TikTok has a matter of weeks to secure a sale to an American buyer in order to avoid a US ban. The timetable looks increasingly tight.

What’s happening: Beijing appears to have just thrown a wrench in the process, my CNN Business colleague Sherisse Pham reports. On Friday, Chinese officials revised rules that govern the sale of certain kinds of technology to foreign buyers. The restrictions now cover data processing, speech and text recognition, according to government notices.

The notices did not name TikTok or its Beijing-based owner ByteDance. However, experts say that the rule change could give Beijing the power to block the sale of TikTok to a foreign company.

Former CEO Kevin Mayer indicated that a sale was imminent when he resigned from the role last week. In a letter to employees, Mayer said to expect “a resolution very soon” — a phrase indicating that a deal could be reached in coming days, according to a person familiar with the talks.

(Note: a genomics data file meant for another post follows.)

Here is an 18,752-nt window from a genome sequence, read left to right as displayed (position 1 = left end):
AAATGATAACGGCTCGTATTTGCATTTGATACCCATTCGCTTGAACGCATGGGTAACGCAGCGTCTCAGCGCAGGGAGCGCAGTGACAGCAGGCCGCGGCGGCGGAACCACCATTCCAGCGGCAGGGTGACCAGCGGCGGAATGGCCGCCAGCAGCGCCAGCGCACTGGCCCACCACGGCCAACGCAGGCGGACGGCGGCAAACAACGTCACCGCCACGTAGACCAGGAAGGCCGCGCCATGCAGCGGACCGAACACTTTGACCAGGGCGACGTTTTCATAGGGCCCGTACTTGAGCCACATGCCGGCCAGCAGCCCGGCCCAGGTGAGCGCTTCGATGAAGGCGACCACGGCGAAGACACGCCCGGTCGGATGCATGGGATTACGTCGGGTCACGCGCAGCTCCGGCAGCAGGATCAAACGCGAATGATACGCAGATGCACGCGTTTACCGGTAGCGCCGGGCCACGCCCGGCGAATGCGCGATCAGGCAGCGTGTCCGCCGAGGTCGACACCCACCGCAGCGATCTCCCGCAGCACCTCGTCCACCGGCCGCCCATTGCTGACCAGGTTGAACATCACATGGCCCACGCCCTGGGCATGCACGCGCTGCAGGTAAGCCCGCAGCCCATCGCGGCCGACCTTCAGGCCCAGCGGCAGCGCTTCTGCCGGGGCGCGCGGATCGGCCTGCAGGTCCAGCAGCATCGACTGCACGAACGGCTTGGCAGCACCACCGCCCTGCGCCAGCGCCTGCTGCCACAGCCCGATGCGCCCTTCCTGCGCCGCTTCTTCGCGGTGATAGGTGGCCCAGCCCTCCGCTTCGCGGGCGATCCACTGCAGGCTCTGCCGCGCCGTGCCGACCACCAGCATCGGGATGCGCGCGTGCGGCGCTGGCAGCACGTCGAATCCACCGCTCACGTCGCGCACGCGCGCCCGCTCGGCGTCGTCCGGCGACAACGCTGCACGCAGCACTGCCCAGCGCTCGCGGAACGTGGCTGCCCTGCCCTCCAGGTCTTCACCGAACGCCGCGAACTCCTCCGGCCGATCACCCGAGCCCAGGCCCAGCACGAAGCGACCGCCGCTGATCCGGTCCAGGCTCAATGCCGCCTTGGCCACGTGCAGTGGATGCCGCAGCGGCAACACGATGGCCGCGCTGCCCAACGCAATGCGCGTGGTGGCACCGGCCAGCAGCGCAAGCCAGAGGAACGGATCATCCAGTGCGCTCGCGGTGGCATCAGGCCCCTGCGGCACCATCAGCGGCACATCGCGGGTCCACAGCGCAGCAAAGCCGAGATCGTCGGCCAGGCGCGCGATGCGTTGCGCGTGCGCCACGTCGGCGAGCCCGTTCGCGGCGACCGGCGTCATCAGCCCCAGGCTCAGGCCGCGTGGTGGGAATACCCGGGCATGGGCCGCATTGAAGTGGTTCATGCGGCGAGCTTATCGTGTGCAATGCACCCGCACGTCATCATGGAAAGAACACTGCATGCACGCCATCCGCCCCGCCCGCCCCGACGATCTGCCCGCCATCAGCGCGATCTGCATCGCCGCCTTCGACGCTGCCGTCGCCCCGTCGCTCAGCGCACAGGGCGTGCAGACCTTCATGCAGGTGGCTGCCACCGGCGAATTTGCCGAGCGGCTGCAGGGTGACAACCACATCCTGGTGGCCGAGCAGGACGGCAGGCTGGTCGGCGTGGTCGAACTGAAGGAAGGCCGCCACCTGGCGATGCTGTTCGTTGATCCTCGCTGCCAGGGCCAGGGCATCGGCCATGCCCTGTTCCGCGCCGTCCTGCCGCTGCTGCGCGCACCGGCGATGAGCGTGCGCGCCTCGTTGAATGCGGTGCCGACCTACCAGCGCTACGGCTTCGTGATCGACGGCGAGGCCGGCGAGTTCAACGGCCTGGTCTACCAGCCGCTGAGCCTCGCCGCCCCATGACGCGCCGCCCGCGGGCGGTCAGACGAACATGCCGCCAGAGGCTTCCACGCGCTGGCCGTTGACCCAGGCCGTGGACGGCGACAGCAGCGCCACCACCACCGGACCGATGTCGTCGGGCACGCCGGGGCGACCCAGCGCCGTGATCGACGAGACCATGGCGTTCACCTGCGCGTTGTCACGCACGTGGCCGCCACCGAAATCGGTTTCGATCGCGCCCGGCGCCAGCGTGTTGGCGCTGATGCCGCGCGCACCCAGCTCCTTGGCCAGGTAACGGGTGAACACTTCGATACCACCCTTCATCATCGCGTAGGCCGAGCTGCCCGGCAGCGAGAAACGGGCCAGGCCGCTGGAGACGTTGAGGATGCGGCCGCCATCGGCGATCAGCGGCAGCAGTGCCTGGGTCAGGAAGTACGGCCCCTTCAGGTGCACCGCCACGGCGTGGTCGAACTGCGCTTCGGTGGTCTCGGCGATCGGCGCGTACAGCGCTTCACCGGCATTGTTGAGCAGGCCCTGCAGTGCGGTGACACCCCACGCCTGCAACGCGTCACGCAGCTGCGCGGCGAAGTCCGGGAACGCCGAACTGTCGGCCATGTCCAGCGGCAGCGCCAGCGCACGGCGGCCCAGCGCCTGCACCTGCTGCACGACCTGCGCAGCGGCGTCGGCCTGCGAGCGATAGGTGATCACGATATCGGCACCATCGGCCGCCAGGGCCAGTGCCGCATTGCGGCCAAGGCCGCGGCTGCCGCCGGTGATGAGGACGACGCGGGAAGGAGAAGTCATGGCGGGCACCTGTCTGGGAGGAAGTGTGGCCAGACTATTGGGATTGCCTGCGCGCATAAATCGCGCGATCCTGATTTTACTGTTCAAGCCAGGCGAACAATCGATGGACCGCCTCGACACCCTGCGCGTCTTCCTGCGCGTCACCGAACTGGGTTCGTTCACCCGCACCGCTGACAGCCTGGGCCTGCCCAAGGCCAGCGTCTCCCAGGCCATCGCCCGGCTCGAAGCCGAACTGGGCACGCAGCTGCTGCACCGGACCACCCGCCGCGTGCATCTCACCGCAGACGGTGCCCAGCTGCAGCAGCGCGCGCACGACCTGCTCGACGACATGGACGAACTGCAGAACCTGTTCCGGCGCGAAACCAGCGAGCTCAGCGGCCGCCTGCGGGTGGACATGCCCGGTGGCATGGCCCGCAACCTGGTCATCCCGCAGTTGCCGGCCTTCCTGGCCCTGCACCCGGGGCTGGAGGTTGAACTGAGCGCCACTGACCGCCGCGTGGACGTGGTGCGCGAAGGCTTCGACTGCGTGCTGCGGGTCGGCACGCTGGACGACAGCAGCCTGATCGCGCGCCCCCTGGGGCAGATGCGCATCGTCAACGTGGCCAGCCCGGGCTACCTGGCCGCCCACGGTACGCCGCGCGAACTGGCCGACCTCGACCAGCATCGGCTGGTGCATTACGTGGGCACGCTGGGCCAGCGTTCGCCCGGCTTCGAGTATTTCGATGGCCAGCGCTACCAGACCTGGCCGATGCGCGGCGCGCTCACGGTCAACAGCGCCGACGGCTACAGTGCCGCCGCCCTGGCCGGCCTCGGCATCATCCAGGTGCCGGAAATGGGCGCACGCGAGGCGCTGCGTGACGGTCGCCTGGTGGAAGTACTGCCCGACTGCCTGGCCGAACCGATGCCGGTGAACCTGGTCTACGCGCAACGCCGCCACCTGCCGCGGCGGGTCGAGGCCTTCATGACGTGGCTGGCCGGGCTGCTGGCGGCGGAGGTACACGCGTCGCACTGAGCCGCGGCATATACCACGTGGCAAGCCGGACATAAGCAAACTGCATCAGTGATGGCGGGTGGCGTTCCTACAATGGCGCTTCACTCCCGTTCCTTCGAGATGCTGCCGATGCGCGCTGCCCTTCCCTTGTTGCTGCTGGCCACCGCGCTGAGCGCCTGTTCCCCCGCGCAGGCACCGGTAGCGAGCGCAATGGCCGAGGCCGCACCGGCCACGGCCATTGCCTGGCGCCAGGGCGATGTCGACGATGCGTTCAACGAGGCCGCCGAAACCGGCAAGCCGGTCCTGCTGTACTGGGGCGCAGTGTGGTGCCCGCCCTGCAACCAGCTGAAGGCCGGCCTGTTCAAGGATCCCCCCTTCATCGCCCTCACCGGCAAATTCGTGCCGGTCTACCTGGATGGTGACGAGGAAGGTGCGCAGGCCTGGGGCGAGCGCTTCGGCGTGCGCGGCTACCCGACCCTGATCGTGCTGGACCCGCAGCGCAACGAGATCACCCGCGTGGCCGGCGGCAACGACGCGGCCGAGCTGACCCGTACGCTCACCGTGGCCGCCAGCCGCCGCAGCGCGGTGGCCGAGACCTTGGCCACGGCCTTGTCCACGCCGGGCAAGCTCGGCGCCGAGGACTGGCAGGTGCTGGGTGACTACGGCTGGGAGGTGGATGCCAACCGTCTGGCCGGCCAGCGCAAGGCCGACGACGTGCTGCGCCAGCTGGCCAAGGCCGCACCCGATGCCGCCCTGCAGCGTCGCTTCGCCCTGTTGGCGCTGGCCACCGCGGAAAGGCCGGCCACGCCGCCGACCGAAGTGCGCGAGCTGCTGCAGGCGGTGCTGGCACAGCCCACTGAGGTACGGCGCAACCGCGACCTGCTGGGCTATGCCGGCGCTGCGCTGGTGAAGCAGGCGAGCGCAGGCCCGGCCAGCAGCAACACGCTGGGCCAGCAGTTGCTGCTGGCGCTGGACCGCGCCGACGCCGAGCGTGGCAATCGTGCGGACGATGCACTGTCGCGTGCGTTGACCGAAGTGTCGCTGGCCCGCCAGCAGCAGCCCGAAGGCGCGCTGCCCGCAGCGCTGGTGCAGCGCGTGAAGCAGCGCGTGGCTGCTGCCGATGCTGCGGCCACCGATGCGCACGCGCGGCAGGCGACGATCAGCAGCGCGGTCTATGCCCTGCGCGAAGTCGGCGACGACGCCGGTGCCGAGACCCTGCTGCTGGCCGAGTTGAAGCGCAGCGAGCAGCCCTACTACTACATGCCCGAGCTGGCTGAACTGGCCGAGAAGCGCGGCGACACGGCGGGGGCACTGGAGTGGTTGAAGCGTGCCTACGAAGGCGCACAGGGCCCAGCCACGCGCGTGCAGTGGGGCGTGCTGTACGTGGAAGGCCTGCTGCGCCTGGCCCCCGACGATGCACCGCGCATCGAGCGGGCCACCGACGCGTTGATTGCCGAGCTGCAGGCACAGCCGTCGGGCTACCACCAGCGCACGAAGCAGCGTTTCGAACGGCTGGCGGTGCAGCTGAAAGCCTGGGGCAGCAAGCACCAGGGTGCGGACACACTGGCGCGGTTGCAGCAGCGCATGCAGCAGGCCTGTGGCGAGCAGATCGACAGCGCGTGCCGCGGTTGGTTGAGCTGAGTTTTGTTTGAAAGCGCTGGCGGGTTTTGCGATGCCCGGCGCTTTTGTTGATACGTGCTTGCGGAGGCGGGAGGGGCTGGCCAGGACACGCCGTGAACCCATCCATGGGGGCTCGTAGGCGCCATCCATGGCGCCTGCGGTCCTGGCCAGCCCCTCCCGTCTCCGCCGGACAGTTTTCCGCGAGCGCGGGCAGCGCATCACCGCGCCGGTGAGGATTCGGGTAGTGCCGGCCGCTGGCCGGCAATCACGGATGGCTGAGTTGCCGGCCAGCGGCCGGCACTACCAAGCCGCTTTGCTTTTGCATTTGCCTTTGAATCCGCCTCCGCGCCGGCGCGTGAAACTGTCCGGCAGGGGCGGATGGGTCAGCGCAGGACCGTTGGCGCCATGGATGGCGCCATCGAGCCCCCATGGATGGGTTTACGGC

Analysts have pointed to a joint bid from Microsoft and Walmart as the clear frontrunner, though Oracle is reportedly also in contention. Yet the update from Beijing makes clear that there’s more at play here than just selecting from a list of suitors.

“Does this slow things down, or does it mean the value of this asset is not in the tens of billions mentioned recently, but perhaps zero?” Rabobank strategist Michael Every said in a research note Monday. “If so, this would very powerfully illustrate the point about how private companies can get swept away by the changing political economy.”

After all, the TikTok discussions don’t exist in a vacuum. China’s Ministry of Foreign Affairs slammed the US administration Monday, alleging that it has been engaged in “economic bullying” and “political manipulation” under the pretext of concerns about national security.

Earlier this month, the US Commerce Department announced fresh sanctions on Huawei, one of China’s top tech firms. Paul Triolo, head of geotechnology at Eurasia Group, said the restrictions could serve as a “lethal blow” to the company, and that Beijing is likely to pursue targeted forms of retaliation in response.

Step back: Microsoft and Walmart’s pursuit of TikTok has received lots of attention. But whether the Trump administration and Chinese officials can green-light a deal that’s satisfactory to both sides in half a month is an open question.